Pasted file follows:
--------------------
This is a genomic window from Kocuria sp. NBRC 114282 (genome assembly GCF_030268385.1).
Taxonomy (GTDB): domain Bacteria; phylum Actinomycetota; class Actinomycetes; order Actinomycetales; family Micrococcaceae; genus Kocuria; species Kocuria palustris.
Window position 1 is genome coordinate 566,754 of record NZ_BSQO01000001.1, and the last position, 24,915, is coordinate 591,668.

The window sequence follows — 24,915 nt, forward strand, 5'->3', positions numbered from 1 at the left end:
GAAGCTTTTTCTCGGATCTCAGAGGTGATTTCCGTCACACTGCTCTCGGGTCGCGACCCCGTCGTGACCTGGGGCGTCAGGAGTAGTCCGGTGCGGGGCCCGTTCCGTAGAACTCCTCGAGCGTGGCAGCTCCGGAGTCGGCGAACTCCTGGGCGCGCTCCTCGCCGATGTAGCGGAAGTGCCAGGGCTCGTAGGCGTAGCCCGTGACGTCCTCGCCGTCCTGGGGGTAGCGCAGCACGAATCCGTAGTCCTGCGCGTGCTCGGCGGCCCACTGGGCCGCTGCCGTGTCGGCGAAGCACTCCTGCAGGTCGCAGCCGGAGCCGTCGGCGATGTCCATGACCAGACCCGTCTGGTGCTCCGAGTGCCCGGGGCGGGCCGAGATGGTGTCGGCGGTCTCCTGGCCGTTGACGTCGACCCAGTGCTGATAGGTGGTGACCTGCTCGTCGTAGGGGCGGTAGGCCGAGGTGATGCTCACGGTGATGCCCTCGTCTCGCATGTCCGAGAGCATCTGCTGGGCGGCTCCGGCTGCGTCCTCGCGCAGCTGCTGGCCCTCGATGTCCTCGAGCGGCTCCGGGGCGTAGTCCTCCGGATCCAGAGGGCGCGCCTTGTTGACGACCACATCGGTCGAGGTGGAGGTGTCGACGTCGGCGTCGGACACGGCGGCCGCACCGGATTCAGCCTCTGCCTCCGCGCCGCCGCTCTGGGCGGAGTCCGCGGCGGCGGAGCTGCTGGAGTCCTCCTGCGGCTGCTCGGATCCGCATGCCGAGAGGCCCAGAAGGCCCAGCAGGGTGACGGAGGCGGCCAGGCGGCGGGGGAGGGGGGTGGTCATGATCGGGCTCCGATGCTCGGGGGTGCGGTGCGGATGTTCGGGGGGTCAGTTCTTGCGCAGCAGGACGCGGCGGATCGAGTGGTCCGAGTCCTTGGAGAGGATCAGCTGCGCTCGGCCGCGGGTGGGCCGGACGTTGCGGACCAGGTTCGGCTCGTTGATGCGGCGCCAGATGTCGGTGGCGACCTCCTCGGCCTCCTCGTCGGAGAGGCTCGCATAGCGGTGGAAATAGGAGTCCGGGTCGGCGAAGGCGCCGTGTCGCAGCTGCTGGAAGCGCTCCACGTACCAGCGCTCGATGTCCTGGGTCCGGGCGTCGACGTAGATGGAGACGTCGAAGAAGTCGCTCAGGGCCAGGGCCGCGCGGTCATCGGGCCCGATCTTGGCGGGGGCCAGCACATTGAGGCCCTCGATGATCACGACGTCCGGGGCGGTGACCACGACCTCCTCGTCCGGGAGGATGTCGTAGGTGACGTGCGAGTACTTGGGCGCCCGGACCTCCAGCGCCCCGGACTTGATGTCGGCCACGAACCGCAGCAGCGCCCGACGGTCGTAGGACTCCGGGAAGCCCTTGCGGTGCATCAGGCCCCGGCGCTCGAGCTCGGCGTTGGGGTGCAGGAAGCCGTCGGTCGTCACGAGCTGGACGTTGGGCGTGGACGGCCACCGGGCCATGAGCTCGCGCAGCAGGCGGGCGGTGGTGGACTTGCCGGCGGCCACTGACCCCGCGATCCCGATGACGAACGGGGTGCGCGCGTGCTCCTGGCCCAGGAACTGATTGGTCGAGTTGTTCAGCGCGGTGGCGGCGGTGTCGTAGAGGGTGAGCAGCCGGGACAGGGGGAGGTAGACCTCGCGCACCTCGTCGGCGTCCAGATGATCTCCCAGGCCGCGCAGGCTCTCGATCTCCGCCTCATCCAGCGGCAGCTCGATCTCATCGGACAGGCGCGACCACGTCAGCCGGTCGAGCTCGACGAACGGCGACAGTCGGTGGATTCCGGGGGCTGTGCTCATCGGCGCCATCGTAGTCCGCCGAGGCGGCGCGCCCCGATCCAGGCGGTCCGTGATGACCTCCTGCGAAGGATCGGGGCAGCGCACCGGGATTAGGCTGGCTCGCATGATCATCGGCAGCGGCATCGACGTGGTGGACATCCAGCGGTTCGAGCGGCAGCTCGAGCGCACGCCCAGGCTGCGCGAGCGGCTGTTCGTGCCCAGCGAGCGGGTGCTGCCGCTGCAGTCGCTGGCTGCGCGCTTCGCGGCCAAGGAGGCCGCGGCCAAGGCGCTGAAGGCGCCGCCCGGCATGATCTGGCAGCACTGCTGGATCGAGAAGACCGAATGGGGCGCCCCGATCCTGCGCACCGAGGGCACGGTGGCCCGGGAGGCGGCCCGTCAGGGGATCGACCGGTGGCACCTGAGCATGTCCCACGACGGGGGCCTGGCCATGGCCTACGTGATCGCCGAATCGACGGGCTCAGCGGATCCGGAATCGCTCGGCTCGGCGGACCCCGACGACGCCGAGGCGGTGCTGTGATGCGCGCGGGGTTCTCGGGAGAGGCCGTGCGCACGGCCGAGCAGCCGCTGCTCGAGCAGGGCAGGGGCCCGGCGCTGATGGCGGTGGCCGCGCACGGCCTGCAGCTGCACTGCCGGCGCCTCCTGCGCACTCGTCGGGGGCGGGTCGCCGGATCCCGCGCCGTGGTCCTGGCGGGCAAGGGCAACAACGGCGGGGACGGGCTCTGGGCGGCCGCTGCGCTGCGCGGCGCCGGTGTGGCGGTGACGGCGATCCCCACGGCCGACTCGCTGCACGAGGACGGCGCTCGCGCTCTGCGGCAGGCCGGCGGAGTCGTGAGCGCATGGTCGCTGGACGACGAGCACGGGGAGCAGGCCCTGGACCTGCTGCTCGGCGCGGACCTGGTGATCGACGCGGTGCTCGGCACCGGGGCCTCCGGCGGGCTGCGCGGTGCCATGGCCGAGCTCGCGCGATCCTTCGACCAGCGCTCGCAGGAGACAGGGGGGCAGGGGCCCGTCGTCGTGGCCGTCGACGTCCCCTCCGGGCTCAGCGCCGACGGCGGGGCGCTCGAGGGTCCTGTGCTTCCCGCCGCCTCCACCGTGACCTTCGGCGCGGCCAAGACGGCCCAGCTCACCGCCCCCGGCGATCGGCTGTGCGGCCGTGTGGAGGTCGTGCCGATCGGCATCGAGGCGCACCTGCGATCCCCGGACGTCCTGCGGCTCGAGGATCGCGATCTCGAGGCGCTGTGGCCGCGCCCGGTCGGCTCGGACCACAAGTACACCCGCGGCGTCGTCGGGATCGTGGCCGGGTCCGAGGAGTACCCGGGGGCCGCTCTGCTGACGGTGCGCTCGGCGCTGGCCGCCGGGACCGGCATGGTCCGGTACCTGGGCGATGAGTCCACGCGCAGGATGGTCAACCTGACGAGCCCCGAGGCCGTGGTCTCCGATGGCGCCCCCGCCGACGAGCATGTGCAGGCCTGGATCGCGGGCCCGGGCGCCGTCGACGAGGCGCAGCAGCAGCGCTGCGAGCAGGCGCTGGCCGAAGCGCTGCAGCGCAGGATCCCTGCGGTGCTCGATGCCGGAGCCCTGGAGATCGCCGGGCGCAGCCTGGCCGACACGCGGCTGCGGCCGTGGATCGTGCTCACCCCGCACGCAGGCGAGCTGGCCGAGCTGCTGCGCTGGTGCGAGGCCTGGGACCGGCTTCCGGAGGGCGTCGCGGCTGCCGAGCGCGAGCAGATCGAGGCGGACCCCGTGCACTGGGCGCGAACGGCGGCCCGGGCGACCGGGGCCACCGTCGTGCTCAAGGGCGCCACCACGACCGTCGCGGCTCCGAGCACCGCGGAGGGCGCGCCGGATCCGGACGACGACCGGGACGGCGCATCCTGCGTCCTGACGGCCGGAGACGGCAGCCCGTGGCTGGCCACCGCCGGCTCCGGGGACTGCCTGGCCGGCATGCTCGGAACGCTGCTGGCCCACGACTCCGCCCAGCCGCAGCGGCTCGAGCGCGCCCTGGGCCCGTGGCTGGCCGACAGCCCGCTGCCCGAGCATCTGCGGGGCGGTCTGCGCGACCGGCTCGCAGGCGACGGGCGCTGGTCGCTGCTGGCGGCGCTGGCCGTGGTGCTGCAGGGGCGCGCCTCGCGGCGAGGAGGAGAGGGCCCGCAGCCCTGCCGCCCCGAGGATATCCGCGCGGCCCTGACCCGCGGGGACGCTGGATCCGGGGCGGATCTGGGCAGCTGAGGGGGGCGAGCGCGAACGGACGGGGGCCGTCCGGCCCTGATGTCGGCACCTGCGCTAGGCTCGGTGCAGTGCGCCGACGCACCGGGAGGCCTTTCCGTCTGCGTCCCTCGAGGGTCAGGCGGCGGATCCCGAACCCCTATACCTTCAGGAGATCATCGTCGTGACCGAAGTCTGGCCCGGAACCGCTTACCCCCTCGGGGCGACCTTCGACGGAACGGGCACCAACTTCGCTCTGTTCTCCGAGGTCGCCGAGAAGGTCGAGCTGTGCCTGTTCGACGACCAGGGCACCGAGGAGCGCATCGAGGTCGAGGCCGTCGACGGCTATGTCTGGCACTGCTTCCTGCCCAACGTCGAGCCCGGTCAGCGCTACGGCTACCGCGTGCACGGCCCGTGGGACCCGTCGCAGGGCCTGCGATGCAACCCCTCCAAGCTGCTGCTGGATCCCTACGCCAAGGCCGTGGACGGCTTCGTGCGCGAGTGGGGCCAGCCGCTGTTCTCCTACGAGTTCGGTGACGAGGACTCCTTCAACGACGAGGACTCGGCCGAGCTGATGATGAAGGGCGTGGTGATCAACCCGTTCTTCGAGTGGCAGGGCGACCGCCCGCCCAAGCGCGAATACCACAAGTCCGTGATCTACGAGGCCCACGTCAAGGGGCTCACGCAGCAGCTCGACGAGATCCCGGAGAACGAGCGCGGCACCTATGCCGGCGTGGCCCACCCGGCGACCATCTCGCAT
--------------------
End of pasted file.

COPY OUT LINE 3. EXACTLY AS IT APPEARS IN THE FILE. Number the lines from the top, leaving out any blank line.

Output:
Window position 1 is genome coordinate 566,754 of record NZ_BSQO01000001.1, and the last position, 24,915, is coordinate 591,668.